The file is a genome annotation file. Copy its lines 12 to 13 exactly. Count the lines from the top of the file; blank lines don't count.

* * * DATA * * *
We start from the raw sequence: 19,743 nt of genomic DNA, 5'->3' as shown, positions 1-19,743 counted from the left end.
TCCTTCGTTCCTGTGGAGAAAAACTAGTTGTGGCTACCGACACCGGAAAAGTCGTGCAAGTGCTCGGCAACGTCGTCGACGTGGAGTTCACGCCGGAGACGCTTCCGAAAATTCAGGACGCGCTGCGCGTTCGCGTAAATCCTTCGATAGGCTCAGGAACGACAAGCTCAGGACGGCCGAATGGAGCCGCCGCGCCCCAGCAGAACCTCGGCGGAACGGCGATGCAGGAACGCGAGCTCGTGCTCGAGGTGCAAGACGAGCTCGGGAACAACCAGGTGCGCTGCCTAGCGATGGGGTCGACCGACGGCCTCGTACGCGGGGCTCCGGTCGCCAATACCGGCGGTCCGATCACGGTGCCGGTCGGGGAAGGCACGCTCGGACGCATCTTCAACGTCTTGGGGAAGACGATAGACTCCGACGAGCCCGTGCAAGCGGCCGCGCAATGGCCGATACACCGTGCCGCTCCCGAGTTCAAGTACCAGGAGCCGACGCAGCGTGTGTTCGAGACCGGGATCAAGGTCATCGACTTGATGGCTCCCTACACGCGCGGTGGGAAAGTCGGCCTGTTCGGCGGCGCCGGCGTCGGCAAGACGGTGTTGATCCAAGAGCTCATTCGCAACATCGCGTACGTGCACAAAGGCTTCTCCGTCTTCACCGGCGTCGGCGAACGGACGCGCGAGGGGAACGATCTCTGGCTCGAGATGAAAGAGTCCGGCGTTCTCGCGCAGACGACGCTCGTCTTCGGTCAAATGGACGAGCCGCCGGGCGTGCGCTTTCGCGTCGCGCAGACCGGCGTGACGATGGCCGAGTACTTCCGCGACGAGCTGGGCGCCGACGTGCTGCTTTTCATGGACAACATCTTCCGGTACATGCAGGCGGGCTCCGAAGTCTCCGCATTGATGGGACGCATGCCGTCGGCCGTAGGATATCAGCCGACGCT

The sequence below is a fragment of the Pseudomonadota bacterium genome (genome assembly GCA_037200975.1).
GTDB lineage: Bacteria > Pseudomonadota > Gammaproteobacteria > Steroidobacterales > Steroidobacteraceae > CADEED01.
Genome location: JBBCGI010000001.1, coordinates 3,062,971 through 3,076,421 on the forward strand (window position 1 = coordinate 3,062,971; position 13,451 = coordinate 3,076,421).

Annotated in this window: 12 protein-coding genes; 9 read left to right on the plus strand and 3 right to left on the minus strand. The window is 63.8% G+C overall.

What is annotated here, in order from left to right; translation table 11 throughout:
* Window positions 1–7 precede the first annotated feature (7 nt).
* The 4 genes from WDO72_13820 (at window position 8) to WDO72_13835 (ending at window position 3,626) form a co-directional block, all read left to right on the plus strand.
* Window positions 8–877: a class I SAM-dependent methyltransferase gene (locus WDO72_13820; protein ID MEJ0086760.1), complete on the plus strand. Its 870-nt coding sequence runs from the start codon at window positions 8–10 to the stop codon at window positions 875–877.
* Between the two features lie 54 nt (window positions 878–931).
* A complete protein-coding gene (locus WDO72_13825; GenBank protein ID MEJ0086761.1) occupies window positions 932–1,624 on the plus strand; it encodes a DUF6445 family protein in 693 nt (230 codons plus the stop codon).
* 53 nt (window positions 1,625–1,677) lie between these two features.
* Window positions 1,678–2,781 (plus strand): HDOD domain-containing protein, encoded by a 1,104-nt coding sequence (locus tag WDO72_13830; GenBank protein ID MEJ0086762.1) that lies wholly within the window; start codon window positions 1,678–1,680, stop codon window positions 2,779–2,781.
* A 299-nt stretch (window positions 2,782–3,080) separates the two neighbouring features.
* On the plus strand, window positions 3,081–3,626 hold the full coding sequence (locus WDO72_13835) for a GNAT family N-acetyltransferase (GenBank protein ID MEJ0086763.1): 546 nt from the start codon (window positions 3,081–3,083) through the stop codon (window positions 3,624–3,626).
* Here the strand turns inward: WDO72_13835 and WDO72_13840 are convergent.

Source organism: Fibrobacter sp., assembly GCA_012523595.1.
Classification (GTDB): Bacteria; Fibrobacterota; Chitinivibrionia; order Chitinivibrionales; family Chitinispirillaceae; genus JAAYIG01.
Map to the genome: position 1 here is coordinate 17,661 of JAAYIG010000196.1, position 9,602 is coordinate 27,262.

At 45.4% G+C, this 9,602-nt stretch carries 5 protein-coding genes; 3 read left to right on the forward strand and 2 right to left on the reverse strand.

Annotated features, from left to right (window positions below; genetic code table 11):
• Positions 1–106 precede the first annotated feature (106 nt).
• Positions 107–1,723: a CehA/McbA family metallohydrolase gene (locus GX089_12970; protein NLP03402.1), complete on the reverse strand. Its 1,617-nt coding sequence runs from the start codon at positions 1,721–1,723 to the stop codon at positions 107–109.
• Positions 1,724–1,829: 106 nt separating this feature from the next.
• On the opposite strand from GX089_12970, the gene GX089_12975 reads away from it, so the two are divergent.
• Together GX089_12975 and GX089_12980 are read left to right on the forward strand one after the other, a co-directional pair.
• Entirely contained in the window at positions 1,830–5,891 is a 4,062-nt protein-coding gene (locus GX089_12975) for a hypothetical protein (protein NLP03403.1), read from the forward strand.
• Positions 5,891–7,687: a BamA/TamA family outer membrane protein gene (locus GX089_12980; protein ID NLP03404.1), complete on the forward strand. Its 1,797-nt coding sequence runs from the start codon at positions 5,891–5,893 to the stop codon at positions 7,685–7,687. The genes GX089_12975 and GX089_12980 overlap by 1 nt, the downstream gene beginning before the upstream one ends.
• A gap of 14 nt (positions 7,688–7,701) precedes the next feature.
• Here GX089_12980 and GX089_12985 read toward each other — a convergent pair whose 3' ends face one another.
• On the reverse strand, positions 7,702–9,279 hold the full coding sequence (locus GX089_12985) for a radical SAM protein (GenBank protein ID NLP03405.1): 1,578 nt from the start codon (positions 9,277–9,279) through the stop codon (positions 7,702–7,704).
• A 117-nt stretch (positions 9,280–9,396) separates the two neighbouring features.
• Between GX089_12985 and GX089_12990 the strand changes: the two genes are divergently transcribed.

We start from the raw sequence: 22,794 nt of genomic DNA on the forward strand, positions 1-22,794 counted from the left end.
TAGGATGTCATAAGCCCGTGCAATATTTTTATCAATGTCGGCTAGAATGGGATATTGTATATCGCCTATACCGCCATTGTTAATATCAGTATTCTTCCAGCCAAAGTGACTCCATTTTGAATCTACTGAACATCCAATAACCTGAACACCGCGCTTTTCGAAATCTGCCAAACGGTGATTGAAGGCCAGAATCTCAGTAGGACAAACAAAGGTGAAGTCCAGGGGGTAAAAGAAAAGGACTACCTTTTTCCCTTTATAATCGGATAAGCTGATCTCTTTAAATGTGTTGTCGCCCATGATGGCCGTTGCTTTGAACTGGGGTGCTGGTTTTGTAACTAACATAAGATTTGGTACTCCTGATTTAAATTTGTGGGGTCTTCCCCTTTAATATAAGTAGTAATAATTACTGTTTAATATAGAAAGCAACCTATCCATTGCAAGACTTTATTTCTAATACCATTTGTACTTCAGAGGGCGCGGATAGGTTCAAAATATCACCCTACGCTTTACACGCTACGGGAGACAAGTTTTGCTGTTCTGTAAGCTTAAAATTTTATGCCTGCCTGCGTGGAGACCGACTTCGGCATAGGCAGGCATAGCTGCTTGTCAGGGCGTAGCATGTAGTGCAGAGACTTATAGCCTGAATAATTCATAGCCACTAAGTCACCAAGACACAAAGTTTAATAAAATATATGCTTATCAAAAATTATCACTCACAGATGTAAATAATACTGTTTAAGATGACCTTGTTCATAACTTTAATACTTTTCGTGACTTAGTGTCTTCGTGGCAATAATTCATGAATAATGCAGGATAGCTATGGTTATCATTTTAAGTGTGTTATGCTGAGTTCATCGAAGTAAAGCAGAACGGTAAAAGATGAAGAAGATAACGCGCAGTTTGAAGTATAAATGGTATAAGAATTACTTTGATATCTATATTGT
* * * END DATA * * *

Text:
* A complete protein-coding gene (locus WDO72_13825; GenBank protein ID MEJ0086761.1) occupies window positions 932–1,624 on the plus strand; it encodes a DUF6445 family protein in 693 nt (230 codons plus the stop codon).
* 53 nt (window positions 1,625–1,677) lie between these two features.